M.Sc Thesis

M.Sc StudentFlor Oshrat
SubjectSteroidal Metabolic Fingerprints of Basic Phenotypic
Characteristics based on Gas-Chromatography Mass-
Spectrometry and Bioinformatics
DepartmentDepartment of Medicine
Supervisors PROFESSOR EMERITUS Zeev Hochberg
DR. Carlos Knopf
Full Thesis textFull thesis text - English Version


Metabolomics is the study of complex metabolite profiles in biological samples.

Of particular interest to metabolomics are small, low-molecular-weight compounds that serve as substrates and products in metabolic pathways. These compounds are very diverse in their physical and chemical properties and occur in a wide concentration range. Actually, much of the activity occurs at the metabolite level such as: cell signaling, energy transfer, cell-to-cell communication, etc.

Metabolomics has two definitions:

Metabolic profiling which focuses on the analysis of a group of metabolites either related to a specific metabolic pathway or a class of compounds.

Metabolic fingerprinting which compares patterns or ‘‘fingerprints’’ of metabolites that change in response to disease, toxin exposure, environmental or genetic alterations.

For metabolite analysis we use GC-MS which is currently the most popular instrument for global metabolic profiling. It is long established, is relatively cheap and can resolve complex biological mixtures.

Our study group comprised 39 healthy children and adults (11 children, 14 men and 14 women). For men and women six phenotypic profiles were measured (age, height, weight, BMI and blood pressure- systolic and diastolic). For children, four phenotypic profiles were measured (age, height SDS, weight, BMI SDS).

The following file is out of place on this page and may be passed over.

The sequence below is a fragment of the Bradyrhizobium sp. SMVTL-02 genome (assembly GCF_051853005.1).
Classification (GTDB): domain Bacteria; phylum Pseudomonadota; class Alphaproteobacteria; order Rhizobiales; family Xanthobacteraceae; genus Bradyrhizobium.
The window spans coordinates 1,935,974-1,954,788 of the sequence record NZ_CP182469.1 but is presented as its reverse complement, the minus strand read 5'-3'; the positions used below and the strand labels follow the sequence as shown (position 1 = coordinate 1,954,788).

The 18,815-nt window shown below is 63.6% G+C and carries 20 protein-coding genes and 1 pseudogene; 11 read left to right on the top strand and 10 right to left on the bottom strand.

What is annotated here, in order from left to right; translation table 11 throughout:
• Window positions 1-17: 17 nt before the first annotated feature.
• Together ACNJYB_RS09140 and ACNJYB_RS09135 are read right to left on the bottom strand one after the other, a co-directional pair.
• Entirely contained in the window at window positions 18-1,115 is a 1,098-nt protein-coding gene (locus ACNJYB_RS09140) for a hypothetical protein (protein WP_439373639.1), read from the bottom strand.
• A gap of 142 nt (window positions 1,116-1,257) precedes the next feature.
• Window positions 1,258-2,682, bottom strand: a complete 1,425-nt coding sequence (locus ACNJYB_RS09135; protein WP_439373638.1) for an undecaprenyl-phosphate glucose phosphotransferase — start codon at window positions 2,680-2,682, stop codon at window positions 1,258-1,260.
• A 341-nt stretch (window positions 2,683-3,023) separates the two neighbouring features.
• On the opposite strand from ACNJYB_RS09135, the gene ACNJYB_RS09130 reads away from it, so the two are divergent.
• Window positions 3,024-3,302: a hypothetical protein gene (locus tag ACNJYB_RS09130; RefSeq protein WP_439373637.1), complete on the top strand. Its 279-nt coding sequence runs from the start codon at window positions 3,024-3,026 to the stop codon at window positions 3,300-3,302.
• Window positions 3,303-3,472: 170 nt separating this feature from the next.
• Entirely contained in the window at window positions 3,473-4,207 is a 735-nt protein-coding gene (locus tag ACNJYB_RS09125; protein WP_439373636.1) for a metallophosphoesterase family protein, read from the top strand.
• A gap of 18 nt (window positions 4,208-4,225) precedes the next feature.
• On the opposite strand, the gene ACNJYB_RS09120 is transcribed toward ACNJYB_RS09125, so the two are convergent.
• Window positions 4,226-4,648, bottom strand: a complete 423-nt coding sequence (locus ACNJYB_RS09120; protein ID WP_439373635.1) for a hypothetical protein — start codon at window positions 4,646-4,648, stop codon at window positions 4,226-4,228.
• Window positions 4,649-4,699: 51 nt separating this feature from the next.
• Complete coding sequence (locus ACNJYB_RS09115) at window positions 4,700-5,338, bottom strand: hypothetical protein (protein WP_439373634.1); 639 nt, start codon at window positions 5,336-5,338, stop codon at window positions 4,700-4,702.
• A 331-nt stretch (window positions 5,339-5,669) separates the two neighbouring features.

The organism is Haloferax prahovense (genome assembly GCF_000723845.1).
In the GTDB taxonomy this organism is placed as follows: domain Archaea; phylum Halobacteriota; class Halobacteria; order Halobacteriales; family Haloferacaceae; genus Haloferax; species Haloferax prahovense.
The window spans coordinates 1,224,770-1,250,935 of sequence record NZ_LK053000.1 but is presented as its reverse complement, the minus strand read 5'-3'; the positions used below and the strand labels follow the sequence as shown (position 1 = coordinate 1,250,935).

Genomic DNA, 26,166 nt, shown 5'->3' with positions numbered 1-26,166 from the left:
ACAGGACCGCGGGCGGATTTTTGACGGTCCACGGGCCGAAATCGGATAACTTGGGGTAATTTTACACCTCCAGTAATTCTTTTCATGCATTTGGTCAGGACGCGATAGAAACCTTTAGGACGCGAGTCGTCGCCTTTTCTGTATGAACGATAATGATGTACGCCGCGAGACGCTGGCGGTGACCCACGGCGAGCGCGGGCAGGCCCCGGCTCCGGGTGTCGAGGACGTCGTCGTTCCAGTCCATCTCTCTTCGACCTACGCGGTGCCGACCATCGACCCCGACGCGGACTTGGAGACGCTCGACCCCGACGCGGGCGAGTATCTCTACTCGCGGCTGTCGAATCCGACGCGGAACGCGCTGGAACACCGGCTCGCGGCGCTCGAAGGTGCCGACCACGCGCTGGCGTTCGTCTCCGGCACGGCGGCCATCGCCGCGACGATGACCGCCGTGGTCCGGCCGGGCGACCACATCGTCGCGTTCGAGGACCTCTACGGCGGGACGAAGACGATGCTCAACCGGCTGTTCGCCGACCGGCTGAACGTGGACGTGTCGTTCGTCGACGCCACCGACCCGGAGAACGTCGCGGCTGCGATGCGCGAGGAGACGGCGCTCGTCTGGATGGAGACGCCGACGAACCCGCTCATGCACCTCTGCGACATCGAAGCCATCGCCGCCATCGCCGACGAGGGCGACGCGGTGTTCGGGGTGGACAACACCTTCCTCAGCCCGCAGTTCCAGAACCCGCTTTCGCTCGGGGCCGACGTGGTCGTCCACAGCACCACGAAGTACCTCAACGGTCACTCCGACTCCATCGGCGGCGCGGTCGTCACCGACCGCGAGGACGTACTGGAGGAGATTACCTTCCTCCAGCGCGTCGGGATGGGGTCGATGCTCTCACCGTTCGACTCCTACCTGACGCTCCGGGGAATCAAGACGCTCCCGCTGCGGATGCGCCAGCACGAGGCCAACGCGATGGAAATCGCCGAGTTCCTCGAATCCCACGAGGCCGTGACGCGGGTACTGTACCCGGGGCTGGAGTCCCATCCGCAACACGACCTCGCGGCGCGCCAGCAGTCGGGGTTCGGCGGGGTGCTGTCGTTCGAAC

Subsequent analyses of the influence of gender and each phenotype on hormonal and enzymatic variables were performed.

We extend our interest beyond metabolite levels to also cover enzyme functions. To this end we evaluated differences between all quotients of pairs of metabolite levels as well as complex ratios of groups of metabolites.

We also used non-parametric methods adapted from gene expression data analysis to analyze metabolite profiles as derived from GC-MS data.

Results: There are many results within this text; nevertheless, some results are extremely significant:

1.      Decrease in 17,20,-Lyase enzymatic activity, which is responsible for weak androgen formation, as females age progresses,

2.      Increase in 21-OH’ase enzymatic activity, mainly in the glucocorticoid but also in the mineralocorticoid pathway, as males BMI and systolic blood pressure increases.

3.      Increase in all pathways leading to androgen formation as females BMI increases, a finding that matches a lot of other reports. 

4.      Significant decrease in the enzymatic activity of 11β-HSD1 as female's height increases.